If you’ve arrived here without reading the short essay introduction, I encourage you to head over there - it really is short, I promise. If you’ve arrived here from there, I have to tell you that, for me, these beans come with so many more memories than just those of culture and heritage. Not too long after she learned to cook, my grandmother forced an untimely kitchen renovation while cooking these beans in a pressure cooker...which exploded, starting a fire in said kitchen. Or the time she managed to include some accidental ingredients in them like picture hanging wall hooks - her own unintentional version of King's Cake. Thankfully, my brother Henry didn't swallow it; however, to his dismay, he also hadn’t won a prize. But there are also the times she would make pot after pot of beans just to give away to people who needed a hot meal. Or, all the times she would slip Jennifer (her cat..) pieces of the roasted pork she would always make along with these beans. I promise this recipe comes picture-hanger-free but with all the love of my grandmother.
There has to be some intentional ironic metaphor in here from Grandma about aging, but these beans really do get better with time. I recommend making them the day before you plan on eating (and hopefully sharing) them, or at least cook them and let them rest for several hours before serving. You can obviously eat them right away but trust me, it’s worth the extra bit of patience and time. I typically make a double batch so that I can freeze a few containers. They’re so easy to heat up for a quick meal, and the flavor is that much better.
Traditionally, these beans are served over white rice with fried sweet (ripe) plantains, green salad or fresh cabbage, roasted Cuban style pork and mojo covered yuca. If you forgo the whole feast, I suggest at least serving with plantains or salad, but definitely over rice. Freeze any leftovers or keep them in the fridge for up to two weeks and stir in an additional teaspoon or two of balsamic vinegar when reheating.
GRANDMA TRIGG'S Cuban BLACK BEANS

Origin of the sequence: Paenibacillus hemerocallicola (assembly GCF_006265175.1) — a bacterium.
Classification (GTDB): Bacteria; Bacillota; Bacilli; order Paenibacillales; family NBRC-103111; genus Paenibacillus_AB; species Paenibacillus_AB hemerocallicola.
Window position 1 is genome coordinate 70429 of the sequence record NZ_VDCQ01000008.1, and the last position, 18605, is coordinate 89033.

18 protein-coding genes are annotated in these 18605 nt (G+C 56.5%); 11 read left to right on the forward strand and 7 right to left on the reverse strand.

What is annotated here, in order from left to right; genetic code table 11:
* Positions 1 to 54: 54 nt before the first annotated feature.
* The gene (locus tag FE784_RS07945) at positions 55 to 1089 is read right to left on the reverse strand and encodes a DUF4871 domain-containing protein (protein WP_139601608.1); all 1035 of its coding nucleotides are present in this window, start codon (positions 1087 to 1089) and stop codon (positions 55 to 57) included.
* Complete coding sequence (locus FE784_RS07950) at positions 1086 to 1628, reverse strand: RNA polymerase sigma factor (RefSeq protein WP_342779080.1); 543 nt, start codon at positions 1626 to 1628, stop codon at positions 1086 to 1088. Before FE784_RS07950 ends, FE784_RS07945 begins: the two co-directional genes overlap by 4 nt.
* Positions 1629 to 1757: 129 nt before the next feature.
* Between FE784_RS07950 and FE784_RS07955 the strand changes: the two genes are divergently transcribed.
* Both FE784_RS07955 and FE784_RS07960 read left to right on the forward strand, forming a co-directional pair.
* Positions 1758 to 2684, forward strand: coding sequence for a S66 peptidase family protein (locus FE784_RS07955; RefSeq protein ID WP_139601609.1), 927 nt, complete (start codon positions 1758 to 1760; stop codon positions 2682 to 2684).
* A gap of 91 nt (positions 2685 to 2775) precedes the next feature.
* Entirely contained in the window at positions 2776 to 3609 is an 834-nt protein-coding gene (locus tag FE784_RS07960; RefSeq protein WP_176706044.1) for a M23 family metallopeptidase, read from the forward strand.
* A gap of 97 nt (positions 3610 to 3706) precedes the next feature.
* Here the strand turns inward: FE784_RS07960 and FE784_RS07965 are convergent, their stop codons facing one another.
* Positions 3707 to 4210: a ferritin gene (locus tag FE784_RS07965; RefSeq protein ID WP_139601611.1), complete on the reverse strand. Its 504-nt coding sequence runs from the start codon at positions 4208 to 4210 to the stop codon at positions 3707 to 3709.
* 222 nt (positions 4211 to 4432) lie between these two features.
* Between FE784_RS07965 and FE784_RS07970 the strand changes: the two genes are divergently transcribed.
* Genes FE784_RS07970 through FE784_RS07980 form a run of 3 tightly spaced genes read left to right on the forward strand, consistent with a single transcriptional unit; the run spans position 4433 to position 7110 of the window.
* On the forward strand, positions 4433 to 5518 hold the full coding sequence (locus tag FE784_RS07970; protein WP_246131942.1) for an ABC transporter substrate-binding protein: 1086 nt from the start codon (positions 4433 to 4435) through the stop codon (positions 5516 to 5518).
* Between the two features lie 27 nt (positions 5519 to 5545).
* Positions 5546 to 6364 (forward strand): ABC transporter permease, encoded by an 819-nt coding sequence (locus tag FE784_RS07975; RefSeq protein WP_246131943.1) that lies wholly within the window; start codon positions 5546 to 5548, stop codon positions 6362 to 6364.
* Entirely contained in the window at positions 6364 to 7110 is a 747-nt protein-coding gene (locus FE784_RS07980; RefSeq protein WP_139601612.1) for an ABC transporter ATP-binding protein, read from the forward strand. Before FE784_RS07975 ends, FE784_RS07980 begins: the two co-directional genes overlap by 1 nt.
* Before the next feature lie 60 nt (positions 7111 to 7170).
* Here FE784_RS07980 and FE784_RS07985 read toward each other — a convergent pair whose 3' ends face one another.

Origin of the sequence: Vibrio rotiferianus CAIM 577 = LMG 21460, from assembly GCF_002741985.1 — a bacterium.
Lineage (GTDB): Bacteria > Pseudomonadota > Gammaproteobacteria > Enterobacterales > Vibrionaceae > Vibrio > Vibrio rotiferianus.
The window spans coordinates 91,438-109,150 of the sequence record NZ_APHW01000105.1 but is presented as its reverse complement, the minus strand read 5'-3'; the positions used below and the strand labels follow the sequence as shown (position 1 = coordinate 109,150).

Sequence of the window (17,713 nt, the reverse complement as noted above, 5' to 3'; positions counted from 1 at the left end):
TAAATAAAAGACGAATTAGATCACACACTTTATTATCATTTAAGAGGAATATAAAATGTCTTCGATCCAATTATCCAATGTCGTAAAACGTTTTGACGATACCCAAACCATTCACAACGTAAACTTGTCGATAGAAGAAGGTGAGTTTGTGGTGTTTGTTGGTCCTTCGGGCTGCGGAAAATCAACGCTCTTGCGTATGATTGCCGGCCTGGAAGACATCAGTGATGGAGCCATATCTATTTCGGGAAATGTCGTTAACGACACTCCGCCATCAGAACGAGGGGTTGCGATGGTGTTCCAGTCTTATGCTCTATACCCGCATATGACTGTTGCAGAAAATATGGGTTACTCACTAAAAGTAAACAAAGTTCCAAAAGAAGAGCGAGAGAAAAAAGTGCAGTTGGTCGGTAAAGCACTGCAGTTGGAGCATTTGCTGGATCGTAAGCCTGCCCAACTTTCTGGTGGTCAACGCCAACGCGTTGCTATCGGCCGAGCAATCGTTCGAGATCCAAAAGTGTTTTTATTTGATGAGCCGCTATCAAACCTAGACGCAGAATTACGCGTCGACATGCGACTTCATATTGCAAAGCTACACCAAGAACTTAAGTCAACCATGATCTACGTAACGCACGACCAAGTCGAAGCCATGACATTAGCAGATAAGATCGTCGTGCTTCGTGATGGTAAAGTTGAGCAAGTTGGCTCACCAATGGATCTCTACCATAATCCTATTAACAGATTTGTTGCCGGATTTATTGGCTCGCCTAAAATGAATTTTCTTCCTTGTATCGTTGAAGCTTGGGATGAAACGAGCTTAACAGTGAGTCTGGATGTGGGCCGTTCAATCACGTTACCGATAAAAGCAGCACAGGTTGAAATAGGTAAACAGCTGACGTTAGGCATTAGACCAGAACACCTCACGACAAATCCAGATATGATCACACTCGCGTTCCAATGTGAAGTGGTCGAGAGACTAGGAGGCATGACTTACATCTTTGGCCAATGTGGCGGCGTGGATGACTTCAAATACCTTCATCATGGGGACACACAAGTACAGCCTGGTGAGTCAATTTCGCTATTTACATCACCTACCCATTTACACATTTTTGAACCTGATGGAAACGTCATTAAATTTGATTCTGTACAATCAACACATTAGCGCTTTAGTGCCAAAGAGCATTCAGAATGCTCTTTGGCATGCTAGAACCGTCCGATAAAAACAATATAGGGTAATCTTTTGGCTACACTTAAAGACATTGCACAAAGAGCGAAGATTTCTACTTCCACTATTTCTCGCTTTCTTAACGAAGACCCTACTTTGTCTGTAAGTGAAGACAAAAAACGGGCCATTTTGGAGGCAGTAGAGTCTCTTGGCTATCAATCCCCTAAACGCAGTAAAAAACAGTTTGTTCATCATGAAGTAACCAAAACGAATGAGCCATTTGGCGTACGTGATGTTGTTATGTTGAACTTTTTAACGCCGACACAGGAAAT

- 3 cups dried black beans
- Enough water for soaking + 5 cups cold water
- 3 Tbsp olive oil
- 1 small sweet onion, diced
- 1 bell pepper, diced
- 1 head of garlic, peeled and minced (yes, for real; 2 if you’re a garlic lover, like me)
- 3 Tbsp freshly ground cumin (4 Tbsp if using pre-ground)
- 4 tsp dried oregano
- 2 bay leaves
- 6 Tbsp balsamic vinegar
- 1 - 2 tsp kosher salt
- Olive oil and balsamic vinegar for serving
Place the dried beans in a large bowl and fill it with enough water to cover them by 2 inches. Cover the bowl and let the beans soak for a minimum of 6 hours or overnight. A shorter soak will mean more cooking time and beans that are a bit more firm, so it’s just a personal taste or time preference.
When you’re ready to cook the beans, drain off the soaking liquid. Heat the olive oil in a large pot over medium heat and add the onions, peppers and garlic. Sauté for about 5 minutes, just until the onions and peppers start to soften and release their juices. Add the ground cumin and continue sautéing for a couple of minutes. Add the drained beans, oregano, bay leaves and the remaining 5 cups of cold water. Stir until all of these ingredients are well combined. Reduce the heat to the lowest setting and slowly bring to a low simmer. Cover and continue cooking until the beans have softened to your liking (about 2 hours, depending on your stove). Try to keep the pot at a low simmer rather than a boil. If you find the beans start to boil with the lid on, just remove the lid and stir often. Add additional water if needed.
Once the beans are cooked to your preference, add the balsamic vinegar and 1 tsp salt. Cook uncovered for 5 minutes. Taste and add any additional salt to taste. Cook for another 20 minutes, if you want your beans thicker rather than soupy; otherwise, turn off the heat and let them rest for a few hours or overnight. Reheat and finish off with a healthy drizzle of olive oil before serving.
Yield: 8- 10 servings
You can use canned black beans instead of dried if you don’t have time to plan ahead. Sub four 12 oz cans (drained) for the dried beans and add 4 cups of water or enough to just cover the beans. If you haven't ever cooked with dried black beans, please note that different varieties will lose a varying amount of their deep color. You haven't done anything wrong if your beans start to look reddish brown or even grey as they cook. They will darken as they sit/cool, but still may lose some of their black tone. They'll taste delicious either way. Personally, I’ve found Goya brand's dried beans best for maintaining color.